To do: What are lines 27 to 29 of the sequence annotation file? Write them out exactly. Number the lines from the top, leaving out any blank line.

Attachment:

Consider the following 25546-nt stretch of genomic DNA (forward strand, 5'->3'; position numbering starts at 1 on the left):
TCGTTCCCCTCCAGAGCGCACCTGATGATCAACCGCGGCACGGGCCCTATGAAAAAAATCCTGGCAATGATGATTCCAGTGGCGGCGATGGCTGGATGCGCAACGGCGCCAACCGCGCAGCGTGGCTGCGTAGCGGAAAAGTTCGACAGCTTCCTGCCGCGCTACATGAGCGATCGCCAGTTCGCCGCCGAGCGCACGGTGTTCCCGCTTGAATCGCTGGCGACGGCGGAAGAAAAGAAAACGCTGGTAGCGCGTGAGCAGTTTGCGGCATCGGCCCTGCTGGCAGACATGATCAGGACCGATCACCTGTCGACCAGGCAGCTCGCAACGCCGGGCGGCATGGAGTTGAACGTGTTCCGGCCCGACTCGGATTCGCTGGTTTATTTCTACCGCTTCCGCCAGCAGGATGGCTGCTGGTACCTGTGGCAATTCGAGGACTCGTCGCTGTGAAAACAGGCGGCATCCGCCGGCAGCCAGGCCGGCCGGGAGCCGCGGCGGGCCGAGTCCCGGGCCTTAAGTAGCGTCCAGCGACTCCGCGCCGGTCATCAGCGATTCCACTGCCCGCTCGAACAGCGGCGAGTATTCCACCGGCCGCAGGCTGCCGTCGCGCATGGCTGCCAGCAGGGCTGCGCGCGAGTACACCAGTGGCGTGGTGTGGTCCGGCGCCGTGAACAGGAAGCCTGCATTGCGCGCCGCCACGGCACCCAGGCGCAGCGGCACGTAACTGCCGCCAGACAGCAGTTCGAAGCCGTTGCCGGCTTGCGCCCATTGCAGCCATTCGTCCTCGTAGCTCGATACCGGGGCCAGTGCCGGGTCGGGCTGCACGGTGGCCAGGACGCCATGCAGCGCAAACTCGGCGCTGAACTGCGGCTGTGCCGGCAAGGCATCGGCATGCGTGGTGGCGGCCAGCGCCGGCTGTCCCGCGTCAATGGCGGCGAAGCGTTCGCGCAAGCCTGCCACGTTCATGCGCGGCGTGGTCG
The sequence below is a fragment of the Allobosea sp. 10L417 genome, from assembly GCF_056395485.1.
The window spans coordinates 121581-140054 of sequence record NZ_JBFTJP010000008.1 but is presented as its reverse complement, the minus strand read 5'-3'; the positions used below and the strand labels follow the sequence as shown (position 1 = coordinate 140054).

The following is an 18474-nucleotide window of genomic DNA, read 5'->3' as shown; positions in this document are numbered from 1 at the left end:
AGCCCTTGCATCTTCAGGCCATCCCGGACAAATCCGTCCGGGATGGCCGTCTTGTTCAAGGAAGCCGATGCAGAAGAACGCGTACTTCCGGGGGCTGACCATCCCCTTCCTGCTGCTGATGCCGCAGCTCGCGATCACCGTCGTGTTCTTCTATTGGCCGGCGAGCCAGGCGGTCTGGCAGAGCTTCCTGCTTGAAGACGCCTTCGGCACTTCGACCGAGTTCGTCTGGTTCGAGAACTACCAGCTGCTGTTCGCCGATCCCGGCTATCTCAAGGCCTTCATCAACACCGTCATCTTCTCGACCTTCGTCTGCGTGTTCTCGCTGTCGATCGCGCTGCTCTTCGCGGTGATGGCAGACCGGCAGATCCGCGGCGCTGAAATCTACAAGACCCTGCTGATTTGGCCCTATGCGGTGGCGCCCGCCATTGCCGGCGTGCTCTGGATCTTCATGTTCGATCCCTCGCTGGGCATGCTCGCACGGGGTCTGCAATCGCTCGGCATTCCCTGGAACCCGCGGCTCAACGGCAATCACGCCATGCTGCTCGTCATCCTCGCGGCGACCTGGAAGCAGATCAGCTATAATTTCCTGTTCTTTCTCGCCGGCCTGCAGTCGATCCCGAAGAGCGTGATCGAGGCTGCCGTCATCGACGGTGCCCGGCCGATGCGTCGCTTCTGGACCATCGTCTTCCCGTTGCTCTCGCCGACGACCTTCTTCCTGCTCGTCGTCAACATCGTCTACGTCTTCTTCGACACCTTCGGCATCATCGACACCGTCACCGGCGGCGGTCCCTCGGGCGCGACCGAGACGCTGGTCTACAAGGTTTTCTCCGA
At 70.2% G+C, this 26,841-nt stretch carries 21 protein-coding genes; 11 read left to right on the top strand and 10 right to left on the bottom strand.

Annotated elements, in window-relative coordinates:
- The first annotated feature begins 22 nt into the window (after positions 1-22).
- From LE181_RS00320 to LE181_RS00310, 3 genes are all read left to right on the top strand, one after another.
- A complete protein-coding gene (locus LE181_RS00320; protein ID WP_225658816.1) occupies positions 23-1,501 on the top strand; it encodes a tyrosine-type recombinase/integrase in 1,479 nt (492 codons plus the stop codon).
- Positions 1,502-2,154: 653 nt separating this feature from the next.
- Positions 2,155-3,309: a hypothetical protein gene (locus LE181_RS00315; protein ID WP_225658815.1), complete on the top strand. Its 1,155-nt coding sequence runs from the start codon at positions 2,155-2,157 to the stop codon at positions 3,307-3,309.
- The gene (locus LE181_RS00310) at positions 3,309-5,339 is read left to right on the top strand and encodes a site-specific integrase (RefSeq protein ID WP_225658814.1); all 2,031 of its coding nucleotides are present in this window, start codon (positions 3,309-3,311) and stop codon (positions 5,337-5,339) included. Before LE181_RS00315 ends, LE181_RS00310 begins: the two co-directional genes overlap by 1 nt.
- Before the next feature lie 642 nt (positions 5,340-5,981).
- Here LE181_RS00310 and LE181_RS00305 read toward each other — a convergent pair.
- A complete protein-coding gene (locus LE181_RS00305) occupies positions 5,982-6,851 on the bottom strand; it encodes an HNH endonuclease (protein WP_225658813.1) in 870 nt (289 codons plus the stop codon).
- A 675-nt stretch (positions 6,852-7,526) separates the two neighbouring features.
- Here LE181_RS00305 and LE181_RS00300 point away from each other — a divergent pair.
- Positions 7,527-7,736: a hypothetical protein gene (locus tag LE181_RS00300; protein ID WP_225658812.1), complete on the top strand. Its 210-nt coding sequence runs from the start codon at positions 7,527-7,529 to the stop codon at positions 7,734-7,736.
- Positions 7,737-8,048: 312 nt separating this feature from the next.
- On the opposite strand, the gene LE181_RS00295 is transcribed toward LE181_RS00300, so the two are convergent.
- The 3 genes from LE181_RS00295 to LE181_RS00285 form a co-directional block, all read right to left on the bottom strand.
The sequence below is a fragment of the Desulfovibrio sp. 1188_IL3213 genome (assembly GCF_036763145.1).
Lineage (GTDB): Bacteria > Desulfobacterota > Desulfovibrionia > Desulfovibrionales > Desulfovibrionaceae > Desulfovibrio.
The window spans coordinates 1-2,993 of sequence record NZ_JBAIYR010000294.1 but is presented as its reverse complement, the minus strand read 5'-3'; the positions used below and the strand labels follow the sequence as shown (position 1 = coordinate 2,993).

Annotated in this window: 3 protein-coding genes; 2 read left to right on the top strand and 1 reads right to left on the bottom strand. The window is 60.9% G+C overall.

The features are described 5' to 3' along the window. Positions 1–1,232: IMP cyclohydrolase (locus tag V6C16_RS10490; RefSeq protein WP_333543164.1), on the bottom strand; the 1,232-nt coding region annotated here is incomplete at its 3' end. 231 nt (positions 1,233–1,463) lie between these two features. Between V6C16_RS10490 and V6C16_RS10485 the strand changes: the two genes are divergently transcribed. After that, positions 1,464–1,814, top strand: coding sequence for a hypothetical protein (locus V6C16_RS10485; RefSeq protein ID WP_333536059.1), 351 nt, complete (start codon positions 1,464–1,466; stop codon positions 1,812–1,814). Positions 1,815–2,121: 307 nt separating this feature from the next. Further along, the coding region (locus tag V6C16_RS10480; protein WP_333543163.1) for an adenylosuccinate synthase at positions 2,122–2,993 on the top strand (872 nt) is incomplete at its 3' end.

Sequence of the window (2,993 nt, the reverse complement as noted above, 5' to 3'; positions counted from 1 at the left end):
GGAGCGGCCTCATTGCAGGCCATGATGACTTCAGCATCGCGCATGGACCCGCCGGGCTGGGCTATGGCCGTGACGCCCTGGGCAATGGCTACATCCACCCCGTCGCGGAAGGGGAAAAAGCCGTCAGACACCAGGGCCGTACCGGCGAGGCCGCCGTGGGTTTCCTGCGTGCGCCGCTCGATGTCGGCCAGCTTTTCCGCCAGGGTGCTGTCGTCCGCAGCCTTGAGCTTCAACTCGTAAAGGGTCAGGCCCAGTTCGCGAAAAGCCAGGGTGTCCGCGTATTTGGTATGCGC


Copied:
Annotated in this window: 3 protein-coding genes; 2 read left to right on the top strand and 1 reads right to left on the bottom strand. The window is 60.9% G+C overall.

The features are described 5' to 3' along the window. Positions 1–1,232: IMP cyclohydrolase (locus tag V6C16_RS10490; RefSeq protein WP_333543164.1), on the bottom strand; the 1,232-nt coding region annotated here is incomplete at its 3' end. 231 nt (positions 1,233–1,463) lie between these two features. Between V6C16_RS10490 and V6C16_RS10485 the strand changes: the two genes are divergently transcribed. After that, positions 1,464–1,814, top strand: coding sequence for a hypothetical protein (locus V6C16_RS10485; RefSeq protein ID WP_333536059.1), 351 nt, complete (start codon positions 1,464–1,466; stop codon positions 1,812–1,814). Positions 1,815–2,121: 307 nt separating this feature from the next. Further along, the coding region (locus tag V6C16_RS10480; protein WP_333543163.1) for an adenylosuccinate synthase at positions 2,122–2,993 on the top strand (872 nt) is incomplete at its 3' end.

Sequence of the window (2,993 nt, the reverse complement as noted above, 5' to 3'; positions counted from 1 at the left end):